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Publication #ENH-172

Acer cissifolium: Ivy-Leaf Maple1

Edward F. Gilman and Dennis G. Watson2

Introduction

Ivy-leaf maple reaches 20 to 30 feet in height and is equally wide, with a broad, rounded, very dense, fine-textured canopy. The branches have a twisted and contorted growth habit which, along with the smooth, grey bark, creates an attractive winter silhouette. Upper branches are upright, middle ones horizontal and lower branches slightly pendulous. The crown is made up of a large number of finely-divided, small diameter branches with none really dominant.

Figure 1. 

Middle-aged Acer cissifolium: Ivy-Leaf Maple


Credit:

Ed Gilman


[Click thumbnail to enlarge.]

General Information

Scientific name: Acer cissifolium
Pronunciation: AY-ser siss-ih-FOLE-ee-um
Common name(s): Ivy-leaf maple
Family: Aceraceae
USDA hardiness zones: 5B through 8A (Fig. 2)
Origin: not native to North America
Invasive potential: little invasive potential
Uses: hedge; tree lawn 3-4 feet wide; tree lawn 4-6 feet wide; tree lawn > 6 ft. wide; sidewalk cutout (tree pit); deck or patio; specimen; street without sidewalk; container or planter; Bonsai
Availability: not native to North America

Figure 2. 

Range


[Click thumbnail to enlarge.]

Description

Height: 15 to 25 feet
Spread: 20 to 30 feet
Crown uniformity: symmetrical
Crown shape: round
Crown density: dense
Growth rate: slow
Texture: fine

Foliage

Leaf arrangement: opposite/subopposite (Fig. 3)
Leaf type: trifoliate, odd-pinnately compound
Leaf margin: serrate
Leaf shape: ovate, obovate
Leaf venation: pinnate
Leaf type and persistence: deciduous
Leaf blade length: less than 2 inches, 2 to 4 inches
Leaf color: green
Fall color: red, yellow
Fall characteristic: not showy

Figure 3. 

Foliage


[Click thumbnail to enlarge.]

Flower

Flower color: yellow
Flower characteristics: not showy

Fruit

Fruit shape: elongated
Fruit length: .5 to 1 inch
Fruit covering: dry or hard
Fruit color: brown, green
Fruit characteristics: does not attract wildlife; not showy; fruit/leaves not a litter problem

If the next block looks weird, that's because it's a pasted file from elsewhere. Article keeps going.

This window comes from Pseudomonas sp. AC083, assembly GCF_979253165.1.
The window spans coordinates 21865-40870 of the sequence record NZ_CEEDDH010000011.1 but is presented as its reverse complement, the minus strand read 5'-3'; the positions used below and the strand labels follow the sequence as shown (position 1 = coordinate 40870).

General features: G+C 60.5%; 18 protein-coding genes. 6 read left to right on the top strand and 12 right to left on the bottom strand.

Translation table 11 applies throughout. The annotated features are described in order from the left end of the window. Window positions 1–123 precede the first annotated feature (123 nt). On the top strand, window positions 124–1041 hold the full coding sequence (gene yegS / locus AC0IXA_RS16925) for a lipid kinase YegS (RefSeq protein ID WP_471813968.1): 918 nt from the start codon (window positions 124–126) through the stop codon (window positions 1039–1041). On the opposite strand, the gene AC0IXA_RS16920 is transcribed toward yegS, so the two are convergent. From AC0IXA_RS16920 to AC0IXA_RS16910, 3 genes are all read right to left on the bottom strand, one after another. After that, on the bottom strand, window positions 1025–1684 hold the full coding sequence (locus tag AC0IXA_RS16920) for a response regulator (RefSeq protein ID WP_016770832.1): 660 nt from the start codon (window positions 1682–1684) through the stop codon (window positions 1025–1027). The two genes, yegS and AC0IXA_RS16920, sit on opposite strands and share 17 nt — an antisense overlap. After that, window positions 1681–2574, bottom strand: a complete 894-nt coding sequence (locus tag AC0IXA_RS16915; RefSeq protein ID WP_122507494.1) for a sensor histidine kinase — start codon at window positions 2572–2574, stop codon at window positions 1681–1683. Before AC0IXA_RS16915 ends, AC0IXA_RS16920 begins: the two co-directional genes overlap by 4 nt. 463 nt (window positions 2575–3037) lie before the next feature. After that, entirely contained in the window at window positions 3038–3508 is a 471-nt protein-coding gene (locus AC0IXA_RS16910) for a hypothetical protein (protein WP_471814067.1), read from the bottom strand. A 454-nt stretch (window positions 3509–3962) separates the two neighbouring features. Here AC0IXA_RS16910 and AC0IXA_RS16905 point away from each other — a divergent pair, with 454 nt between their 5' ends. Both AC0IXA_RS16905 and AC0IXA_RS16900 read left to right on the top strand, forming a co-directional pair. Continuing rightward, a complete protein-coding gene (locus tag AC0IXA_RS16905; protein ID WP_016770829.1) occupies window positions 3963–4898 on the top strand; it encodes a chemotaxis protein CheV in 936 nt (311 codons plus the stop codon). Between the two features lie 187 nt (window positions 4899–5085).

Trunk and Branches

Trunk/bark/branches: branches don't droop; showy; typically multi-trunked; thorns
Pruning requirement: needed for strong structure
Breakage: resistant
Current year twig color: reddish, green
Current year twig thickness: thin
Wood specific gravity: unknown

Culture

Light requirement: partial sun or partial shade, full sun
Soil tolerances: clay; sand; loam; acidic; slightly alkaline; well-drained
Drought tolerance: moderate
Aerosol salt tolerance: unknown

Other

Roots: not a problem
Winter interest: yes
Outstanding tree: no
Ozone sensitivity: unknown
Verticillium wilt susceptibility: susceptible
Pest resistance: free of serious pests and diseases

Use and Management

The divided leaflets turn muted shades of red and yellow before dropping in fall. Probably best used as a patio tree or specimen, it could be tried as a street tree, particularly in areas where overhead space is restricted such as beneath power lines. It would make a lovely tree for planting on 20 foot centers along an entry driveway to a commercial landscape, or along a suburban street. Set them back from the street 8 to 12 feet if large trucks use the street regularly since the tree loses its attractiveness (just like the Callery pears) when lower branches are removed for vehicle clearance. They can be planted closer if the street is residential and predominantly travelled by automobiles.

Ivy-leaf maple prefers a partially shaded location (particularly in the southern part of its range) but will grow well in full sun when grown on well-drained, moist, acid soil. Tolerating drought without leaf scorch except in the driest, sandy soils, ivy-leaf maple appears to be a tough maple deserving greater usage in urban and suburban landscapes.

Propagation is by cuttings.

Pests and Diseases

It has problems similar to other maples.

Footnotes

1.

This document is ENH-172, one of a series of the Environmental Horticulture, UF/IFAS Extension. Original publication date November 1993. Reviewed February 2014. Visit the EDIS website at http://edis.ifas.ufl.edu.

2.

Edward F. Gilman, professor, Environmental Horticulture Department; and Dennis G. Watson, former associate professor, Agricultural Engineering Department, UF/IFAS Extension, Gainesville FL 32611.


The Institute of Food and Agricultural Sciences (IFAS) is an Equal Opportunity Institution authorized to provide research, educational information and other services only to individuals and institutions that function with non-discrimination with respect to race, creed, color, religion, age, disability, sex, sexual orientation, marital status, national origin, political opinions or affiliations. For more information on obtaining other UF/IFAS Extension publications, contact your county's UF/IFAS Extension office.

U.S. Department of Agriculture, UF/IFAS Extension Service, University of Florida, IFAS, Florida A & M University Cooperative Extension Program, and Boards of County Commissioners Cooperating. Nick T. Place, dean for UF/IFAS Extension.